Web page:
UK Names First Food with Protected Status in Post-Brexit Scheme

Since medieval times, sheep have grazed the salt marshes of the Gower peninsula in Wales. Around 3,500 lambs, ewes, and goats are fed there today. The meat is unique because of the samphires and sorrel that grow naturally.

The Gower Lamb, available between June and December, is more mature and has a longer life span than lambs raised intensively, adding to its distinctive taste.

This flavor has been granted protected status, and the farmers of these lambs are now members of an exclusive club. Other members are producers of Cornish cream, Melton Mowbray pies, and champagne. These products have been part of the European scheme for years, which only allows certain foods and drinks to be produced in specific places.

Since Brexit, the UK has created its geographic indication scheme that closely resembles the EU version. Gower salt-marsh lamb will be the first product added to the British system. It must be born and raised within the boundaries of the 19 constituencies that make up Gower Peninsular. The Gower salt marsh lamb joins the 16 Welsh products that are already protected, including Anglesey Sea Salt, Welsh Laverbread, and Conwy Mussels.

In my ongoing research, I am looking at the sustainability of the local food sector – both environmentally and socially. So far, my colleagues and I have found that local food production is a significant factor in ensuring rural communities are viable. Evidence shows that recognizing and protecting the link between the food and the region it is produced in can be beneficial to the community.

This protection is crucial in a highly competitive market. The food and beverage sector contributes PS29bn to the UK economy. Standing out has never been so important.

The Gower salt marsh Lamb was awarded the protected designation of Origin (PDO). This is only given to products that have the strongest links with their place of production. There is solid evidence to support the claim that these protections lead to higher prices for producers. Prices of French cheeses that have a PDO, for example, are higher on average by 11.5%.

PDOs help preserve traditional farming methods by specifying requirements for production methods. This includes recognizing the knowledge and skills of salt marsh ranges, as well as the shepherding abilities. These skills have been passed down through the generations.

It could have a negative impact on the sale and quality of Welsh lambs from other regions. These are protected by a less specific classification known as a protected geographic indication.

This is to emphasize the connection between the geographical region and the product name. Consumers will probably see the PDO as a sign that Gower Salt Marsh Lamb is even better in terms of quality and taste than other Welsh Lamb. This could be a major blow to many other Welsh sheep farmers who are currently benefiting from their PGI status. There is no research to date on how consumers perceive PGI and PDO categorization.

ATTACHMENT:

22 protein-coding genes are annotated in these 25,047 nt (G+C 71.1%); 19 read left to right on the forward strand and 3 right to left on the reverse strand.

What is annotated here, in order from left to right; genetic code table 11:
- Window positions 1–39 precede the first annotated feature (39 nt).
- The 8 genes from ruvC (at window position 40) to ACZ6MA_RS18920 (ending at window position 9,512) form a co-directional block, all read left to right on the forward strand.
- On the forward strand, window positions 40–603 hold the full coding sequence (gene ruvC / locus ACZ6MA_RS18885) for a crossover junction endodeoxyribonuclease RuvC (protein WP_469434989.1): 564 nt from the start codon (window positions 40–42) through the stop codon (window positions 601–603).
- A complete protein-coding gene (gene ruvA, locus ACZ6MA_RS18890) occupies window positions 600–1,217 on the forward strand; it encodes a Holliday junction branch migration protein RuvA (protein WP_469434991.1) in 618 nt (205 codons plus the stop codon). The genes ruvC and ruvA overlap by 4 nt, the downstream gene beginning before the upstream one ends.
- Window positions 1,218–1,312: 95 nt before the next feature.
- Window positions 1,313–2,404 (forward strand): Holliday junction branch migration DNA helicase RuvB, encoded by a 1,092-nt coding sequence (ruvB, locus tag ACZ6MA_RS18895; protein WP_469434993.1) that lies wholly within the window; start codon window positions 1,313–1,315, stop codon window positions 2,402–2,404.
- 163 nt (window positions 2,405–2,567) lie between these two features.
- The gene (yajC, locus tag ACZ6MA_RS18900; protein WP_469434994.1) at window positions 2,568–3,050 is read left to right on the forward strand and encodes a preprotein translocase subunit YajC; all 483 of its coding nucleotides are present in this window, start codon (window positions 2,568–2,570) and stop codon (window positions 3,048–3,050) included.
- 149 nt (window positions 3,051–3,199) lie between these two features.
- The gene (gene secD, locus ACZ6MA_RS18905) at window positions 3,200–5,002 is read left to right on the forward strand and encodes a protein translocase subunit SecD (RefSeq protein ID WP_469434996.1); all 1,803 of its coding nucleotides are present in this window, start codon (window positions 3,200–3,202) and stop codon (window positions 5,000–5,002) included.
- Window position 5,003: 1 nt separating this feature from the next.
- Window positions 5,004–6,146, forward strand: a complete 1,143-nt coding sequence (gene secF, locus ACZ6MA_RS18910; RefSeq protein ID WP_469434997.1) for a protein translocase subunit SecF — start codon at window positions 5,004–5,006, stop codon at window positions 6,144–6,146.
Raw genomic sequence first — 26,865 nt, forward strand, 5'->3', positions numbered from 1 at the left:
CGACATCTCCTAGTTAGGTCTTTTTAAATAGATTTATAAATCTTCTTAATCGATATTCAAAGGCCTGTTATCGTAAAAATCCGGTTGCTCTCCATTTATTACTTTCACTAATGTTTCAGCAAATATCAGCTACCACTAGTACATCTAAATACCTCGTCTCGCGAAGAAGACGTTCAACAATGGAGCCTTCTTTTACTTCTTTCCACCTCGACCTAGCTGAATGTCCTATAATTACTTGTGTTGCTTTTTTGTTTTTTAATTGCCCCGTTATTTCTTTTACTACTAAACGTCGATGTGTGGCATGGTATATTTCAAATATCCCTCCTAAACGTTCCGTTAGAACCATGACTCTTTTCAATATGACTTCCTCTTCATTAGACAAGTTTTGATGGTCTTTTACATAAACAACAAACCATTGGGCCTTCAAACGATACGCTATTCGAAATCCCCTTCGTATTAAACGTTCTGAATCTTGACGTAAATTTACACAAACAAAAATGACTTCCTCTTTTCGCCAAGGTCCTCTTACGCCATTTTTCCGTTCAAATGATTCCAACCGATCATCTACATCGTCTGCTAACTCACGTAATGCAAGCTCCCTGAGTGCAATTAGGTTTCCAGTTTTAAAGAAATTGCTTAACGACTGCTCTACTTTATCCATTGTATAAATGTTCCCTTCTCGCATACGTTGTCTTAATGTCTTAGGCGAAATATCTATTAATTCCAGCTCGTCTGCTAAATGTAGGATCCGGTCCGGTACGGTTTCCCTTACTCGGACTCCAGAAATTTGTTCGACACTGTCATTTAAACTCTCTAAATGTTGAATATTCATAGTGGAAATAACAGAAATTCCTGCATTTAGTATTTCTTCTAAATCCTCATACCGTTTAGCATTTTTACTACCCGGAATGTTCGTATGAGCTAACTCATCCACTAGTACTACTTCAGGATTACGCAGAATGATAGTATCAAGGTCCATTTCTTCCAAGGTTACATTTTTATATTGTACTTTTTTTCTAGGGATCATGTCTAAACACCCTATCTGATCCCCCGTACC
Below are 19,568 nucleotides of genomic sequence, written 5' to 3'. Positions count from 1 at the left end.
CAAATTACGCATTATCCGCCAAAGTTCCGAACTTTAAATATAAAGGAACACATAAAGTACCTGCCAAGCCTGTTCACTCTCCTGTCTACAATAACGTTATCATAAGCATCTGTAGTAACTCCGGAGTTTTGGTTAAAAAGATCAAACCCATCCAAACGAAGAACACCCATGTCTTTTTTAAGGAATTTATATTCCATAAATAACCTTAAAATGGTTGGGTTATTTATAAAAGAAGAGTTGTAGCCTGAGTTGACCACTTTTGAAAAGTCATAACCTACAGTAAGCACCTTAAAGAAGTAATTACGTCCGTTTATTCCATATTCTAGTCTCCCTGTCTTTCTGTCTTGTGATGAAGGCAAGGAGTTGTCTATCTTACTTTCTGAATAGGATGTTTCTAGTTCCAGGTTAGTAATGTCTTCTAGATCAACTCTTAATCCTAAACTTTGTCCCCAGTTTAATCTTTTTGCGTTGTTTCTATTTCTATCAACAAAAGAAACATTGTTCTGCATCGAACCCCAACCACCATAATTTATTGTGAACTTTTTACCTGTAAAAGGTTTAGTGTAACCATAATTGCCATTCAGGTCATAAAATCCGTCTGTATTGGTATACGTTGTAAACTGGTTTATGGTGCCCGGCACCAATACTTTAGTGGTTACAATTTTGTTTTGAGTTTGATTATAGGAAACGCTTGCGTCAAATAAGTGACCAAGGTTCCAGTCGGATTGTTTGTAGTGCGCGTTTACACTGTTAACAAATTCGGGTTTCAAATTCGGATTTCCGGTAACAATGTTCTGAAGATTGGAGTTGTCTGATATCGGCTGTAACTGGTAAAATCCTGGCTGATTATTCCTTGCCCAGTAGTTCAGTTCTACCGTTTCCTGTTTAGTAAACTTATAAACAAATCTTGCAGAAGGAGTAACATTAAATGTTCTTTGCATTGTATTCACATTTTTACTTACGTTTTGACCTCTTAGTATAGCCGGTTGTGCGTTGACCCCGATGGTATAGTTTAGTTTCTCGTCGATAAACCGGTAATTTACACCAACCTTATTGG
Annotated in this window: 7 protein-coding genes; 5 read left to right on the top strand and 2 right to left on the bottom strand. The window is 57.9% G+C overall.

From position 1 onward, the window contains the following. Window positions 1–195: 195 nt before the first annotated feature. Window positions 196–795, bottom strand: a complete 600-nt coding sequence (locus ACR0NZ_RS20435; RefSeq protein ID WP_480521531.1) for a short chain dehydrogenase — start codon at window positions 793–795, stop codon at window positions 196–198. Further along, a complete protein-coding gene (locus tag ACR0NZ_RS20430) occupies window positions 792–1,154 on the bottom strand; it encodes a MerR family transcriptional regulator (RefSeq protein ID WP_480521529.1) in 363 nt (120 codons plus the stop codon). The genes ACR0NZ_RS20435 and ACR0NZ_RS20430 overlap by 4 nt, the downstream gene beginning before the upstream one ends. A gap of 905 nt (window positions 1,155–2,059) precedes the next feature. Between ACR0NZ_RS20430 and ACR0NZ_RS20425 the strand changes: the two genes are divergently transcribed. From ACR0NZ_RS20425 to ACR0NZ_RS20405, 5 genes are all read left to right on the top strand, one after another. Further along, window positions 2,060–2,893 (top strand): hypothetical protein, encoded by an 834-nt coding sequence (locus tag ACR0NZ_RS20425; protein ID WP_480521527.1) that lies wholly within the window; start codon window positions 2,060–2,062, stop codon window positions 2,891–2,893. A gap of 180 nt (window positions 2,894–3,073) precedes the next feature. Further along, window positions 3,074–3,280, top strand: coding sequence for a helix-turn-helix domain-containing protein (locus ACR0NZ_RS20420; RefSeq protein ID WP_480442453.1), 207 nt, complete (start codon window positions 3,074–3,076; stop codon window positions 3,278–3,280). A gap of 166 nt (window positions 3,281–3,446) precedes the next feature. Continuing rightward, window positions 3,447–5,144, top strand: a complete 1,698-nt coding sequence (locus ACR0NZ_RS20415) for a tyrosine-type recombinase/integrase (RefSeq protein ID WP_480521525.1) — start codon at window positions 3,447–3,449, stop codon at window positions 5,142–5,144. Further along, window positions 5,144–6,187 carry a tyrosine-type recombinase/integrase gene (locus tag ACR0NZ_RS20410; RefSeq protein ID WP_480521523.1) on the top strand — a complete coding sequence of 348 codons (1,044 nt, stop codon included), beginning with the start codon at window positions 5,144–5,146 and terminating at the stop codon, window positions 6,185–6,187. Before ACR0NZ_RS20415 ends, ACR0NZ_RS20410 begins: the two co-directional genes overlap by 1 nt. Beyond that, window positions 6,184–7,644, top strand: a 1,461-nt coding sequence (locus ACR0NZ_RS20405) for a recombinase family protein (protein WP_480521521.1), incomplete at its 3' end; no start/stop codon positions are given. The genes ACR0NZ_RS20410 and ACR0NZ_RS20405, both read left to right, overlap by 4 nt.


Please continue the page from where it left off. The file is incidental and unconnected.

Geographic indicators are a good way to protect consumers from food fraud. They do this through an official auditing and authentication process. These indicators are intended to prevent things like the scandal of 2013, in which beef products across the EU contained varying amounts of horse meat.

Check meat

Local authority’s trading standards conduct extra auditing on products with geographic indicators to ensure that consumers are getting authentic products.

The compliance is monitored, and any suspicions of counterfeit goods can be reported to the enforcement agency, which has the authority to issue fines or prison sentences under different consumer laws.

Grazing on samphire. Shutterstock/Jane Campbell

Geographical indicators promote a sustainable system of food by encouraging localized approaches to food production. They promote and defend local and traditional production methods, which limit the intensification of the market and produce high-quality and welfare products.

By requiring production methods, GIs can provide greater stability to those in the industry. They also protect traditional skills and maintain viable rural livelihoods.

Alison Wilson, director of Halen Mon, told me that the designation of Anglesey Sea Salt as a PDO (protected since 2014) was “one of the proudest achievements” of the company. She continued: “It provides protection and status, as well as proof of the special qualities of our hand-harvested salt.” In a world of food fraud, we are the only British salt that has been audited.

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